Today’s union work is not only focused on the public sector and privatised industries; it is also on the rise in the private sector too. Tuck notes that: ‘the causes are the same – inflation and the rising cost of living – but it is manifesting in a different way, with higher levels of pay negotiations as opposed to strikes’.
One particular area of rapid growth in union presence is the tech industry, which Tuck links to large-scale redundancies in this space. Tech companies are taking a ‘tactical approach’ to unions, says Tuck, opting for ‘some form of limited recognition, as constructive relations are more beneficial long term’. Platform model businesses, too, have seen mounting union strength, with Colin Leckey, a partner at Lewis Silkin, identifying ‘start up unions that have targeted the gig economy’ as a rising force.
Across the board it is clear that industrial relations work is back, and very likely here to stay.
Worker status cases
Unions have also been a key driver of the spate of major worker status litigation over the last five years, with the Supreme Court cases involving Pimlico Plumbers and Uber making headlines in 2018 and 2020. A new high-profile Supreme Court decision in this area is now awaited regarding Deliveroo.
Unlike numerous other platform-based companies, though, Deliveroo has defeated the legal challenge at every level below the Supreme Court. Leckey points to ‘Deliveroo riders’ unfettered right of substitution’, backed up by ‘genuine evidence that this was exercised in practice’, as key to the company’s ability to defend the claim so far.
As in Uber v Aslam, judges will look beyond the wording of a contract at the actual nature of the relationship, so it is essential, according to Leckey, that the wording is ‘really reflective of reality’. Avoidance of contractors receiving worker status and associated statutory rights goes ‘to the heart’ of the platform model, and Leckey suggests that new businesses entering the sector develop a ‘robust, workable, defensible model’ and ‘remain aware of the ramifications that any tweaks to the business structure might have in terms of future worker status claims’.
‘It remains to be seen whether parliamentary time will allow for the government’s proposals on restrictive covenants to be brought into effect before a general election next year.’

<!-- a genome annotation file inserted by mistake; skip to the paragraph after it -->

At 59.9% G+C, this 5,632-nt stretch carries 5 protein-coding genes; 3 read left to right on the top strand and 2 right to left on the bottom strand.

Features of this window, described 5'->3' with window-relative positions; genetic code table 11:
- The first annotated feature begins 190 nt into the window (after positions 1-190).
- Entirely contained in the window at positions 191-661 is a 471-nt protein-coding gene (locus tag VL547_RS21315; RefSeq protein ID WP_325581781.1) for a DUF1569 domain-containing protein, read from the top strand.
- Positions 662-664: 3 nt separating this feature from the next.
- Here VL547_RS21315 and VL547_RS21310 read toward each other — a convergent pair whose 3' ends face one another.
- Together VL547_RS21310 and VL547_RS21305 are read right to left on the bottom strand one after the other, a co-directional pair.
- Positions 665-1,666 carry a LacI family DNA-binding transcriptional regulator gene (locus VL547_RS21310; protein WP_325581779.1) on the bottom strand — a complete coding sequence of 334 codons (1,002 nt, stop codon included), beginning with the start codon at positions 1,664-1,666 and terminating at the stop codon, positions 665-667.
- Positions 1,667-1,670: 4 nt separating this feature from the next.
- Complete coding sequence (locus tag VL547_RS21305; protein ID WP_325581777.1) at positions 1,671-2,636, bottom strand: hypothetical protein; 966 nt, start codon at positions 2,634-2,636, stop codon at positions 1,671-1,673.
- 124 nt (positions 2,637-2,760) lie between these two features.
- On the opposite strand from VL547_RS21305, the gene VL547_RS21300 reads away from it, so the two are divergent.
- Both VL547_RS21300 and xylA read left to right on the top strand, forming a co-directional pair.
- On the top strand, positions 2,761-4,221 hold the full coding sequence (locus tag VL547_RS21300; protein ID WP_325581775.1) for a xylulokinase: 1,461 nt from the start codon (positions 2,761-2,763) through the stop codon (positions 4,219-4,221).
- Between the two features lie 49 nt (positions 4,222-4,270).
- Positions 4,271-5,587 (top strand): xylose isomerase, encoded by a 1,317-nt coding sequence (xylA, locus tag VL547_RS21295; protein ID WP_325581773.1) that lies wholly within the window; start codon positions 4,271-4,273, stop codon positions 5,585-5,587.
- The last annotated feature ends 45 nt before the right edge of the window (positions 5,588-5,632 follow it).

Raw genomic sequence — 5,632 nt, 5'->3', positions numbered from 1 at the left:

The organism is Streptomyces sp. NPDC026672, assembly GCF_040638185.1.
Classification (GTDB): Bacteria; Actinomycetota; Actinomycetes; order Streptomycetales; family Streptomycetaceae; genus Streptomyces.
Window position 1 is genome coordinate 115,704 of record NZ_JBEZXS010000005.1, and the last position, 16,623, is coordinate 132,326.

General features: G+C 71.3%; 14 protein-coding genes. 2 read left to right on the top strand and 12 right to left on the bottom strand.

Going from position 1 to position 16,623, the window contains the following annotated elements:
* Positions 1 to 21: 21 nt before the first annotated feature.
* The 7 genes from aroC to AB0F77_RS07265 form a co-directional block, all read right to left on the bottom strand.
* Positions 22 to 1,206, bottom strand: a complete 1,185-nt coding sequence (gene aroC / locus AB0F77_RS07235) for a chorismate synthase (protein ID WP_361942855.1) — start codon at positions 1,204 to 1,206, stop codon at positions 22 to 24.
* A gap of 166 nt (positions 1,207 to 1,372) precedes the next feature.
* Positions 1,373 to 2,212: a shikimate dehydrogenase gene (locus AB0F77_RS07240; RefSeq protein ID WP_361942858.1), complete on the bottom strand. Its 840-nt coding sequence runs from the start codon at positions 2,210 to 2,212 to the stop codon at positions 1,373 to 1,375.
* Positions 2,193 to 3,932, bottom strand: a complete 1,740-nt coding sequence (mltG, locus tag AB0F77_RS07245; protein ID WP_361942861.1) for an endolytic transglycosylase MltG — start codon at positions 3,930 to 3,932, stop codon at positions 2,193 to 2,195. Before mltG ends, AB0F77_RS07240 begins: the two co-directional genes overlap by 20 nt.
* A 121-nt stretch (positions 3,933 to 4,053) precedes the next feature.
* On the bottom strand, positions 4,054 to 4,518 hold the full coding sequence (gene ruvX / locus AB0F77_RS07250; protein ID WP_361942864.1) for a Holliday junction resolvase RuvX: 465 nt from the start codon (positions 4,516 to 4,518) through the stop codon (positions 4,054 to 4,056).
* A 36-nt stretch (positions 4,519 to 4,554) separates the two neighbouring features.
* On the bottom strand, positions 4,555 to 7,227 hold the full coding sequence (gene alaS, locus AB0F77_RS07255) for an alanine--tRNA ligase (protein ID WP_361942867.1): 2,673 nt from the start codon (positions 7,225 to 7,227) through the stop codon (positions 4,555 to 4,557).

Sophie Vanhegan, GQ Littler
When asked if he expects worker status litigation to be a continuing feature of contentious side employment work, Leckey says ‘we are now moving into territory where, rather than thinking of what’s coming down the line in court, attention is turning to the possibility of a change in government and Labour’s current commitment to practically erase the difference between workers and employees and give ‘day one’ employment rights to everybody’. The detail of what this means in practice is, as yet, unclear, but it means the landscape could be set for significant change.
Another key focus of litigious work in the employment space has been the enforcement of restrictive covenants and other non-compete clauses, as well as claims concerning the misuse of confidential information.
Sophie Vanhegan, a partner at GQ Littler, attributes this to ‘businesses looking to protect themselves from unfair competition in a challenging economic climate’.
The government, though, has indicated a move to introduce a ban on restrictive covenants lasting beyond three months, in an attempt, Vanhegan explains, ‘to encourage innovation and economic growth’.
There has been speculation on what impact this policy would have if introduced, with some lawyers suggesting that longer notice periods could replace the covenants.
The issue of longer notice periods as restraints of trade has already resulted in litigation in certain sectors, with Red Bull taking head of aerodynamics Dan Fallows to court over a notice period breach in the motorsport field.
However, Vanhegan states: ‘It remains to be seen whether parliamentary time will allow for the government’s proposals on restrictive covenants to be brought into effect before a general election next year, so many employers are adopting a wait and see approach before updating their staff employment contracts.’
The general, prevailing view is that the government has more pressing concerns than forging ahead with implementing this change, but a rapid spike in employment work is to be expected if the wheels are set in motion.